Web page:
In memory of AnnieBMJ 1999; 318 doi: https://doi.org/10.1136/bmj.318.7185.745 (Published 13 March 1999) Cite this as: BMJ 1999;318:745
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The story of Annie cannot fail to touch us all. It would be easier to
take if one could believe that it was an isolated or unusual incident, but
experience suggests otherwise. A quarter as a student at Barts. I recall a
very similar case of an air hostess with HD who was brushed aside with
blandishments by her GP over a period of two years as she went back to him
repeatedly about the swollen glands in her neck. There's no guarrantee
that the outcome would have been different but it is reasonable to assume
that her prognosis would have been better if the disease had been
diagnosed at an earlier stage. (Stage 3 at first diagnosis). At about the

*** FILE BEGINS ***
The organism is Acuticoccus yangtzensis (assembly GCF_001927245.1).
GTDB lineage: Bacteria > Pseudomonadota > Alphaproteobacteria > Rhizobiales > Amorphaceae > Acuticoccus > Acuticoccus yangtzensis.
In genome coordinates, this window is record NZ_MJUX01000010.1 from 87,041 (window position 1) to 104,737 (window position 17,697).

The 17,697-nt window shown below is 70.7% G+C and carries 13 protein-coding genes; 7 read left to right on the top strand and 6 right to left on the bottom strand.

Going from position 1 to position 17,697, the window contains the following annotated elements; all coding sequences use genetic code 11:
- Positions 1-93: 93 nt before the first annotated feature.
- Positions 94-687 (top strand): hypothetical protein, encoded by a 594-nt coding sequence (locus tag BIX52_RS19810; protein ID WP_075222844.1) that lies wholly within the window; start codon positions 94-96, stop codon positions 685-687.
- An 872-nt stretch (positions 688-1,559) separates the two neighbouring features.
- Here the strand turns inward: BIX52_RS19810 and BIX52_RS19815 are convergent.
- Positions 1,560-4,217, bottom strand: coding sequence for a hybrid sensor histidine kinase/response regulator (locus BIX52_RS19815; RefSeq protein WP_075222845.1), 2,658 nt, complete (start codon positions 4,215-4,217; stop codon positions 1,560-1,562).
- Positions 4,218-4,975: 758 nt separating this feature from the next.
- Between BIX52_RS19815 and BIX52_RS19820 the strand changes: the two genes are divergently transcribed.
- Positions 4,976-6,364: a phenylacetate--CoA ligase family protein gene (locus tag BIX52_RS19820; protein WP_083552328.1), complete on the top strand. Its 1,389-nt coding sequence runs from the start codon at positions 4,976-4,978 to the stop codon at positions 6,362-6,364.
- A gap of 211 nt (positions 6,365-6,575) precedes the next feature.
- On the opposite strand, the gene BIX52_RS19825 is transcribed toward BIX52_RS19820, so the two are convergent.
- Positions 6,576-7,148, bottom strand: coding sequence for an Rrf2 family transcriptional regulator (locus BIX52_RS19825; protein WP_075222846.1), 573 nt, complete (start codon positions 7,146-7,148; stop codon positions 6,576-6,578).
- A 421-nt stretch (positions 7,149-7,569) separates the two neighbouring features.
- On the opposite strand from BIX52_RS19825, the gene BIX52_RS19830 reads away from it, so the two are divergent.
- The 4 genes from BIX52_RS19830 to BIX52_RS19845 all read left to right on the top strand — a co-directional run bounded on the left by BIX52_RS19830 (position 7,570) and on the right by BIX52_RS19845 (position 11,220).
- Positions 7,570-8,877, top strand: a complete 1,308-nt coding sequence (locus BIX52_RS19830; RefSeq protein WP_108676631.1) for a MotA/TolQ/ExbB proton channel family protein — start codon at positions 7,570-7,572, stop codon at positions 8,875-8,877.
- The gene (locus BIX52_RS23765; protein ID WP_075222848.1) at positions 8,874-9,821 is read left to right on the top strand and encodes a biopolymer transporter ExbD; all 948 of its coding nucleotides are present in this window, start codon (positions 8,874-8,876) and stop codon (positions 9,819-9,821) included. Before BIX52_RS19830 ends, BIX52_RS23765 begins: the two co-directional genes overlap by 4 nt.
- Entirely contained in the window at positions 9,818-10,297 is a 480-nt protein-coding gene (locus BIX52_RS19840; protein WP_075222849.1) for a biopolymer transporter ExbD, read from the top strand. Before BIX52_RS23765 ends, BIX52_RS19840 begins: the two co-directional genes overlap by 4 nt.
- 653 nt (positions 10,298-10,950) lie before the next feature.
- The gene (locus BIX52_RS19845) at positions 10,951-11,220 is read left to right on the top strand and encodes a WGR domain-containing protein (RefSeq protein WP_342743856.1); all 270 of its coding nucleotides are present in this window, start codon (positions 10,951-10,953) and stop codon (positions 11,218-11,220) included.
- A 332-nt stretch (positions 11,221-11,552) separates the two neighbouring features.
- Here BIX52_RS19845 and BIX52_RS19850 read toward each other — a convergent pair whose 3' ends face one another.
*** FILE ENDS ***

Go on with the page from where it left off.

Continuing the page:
same time I was clerk to a poor old gentleman who had returned to his GP
every couple of weeks or so for refill of medication for his
'haemorrhoids'. The doctor had been too bloody lazy to pull the man's
trousers down and so missed a huge, fungating anal carcinoma that you
couldn'y miss at 10 meters.
Such poor professional behaviour is nothing short of malpractice. Annie's
story provides the justification for the need for ongoing professional re-
evaluation and re-certification. There is probably little value in
litigation unless it sends a message to the rest of us that we need to
check frequently to make sure that our socks are pulled up. We should
thank the authors of the story for sharing their pain with us and take the
opportunity to examine our own practices.
Competing interests: No competing interests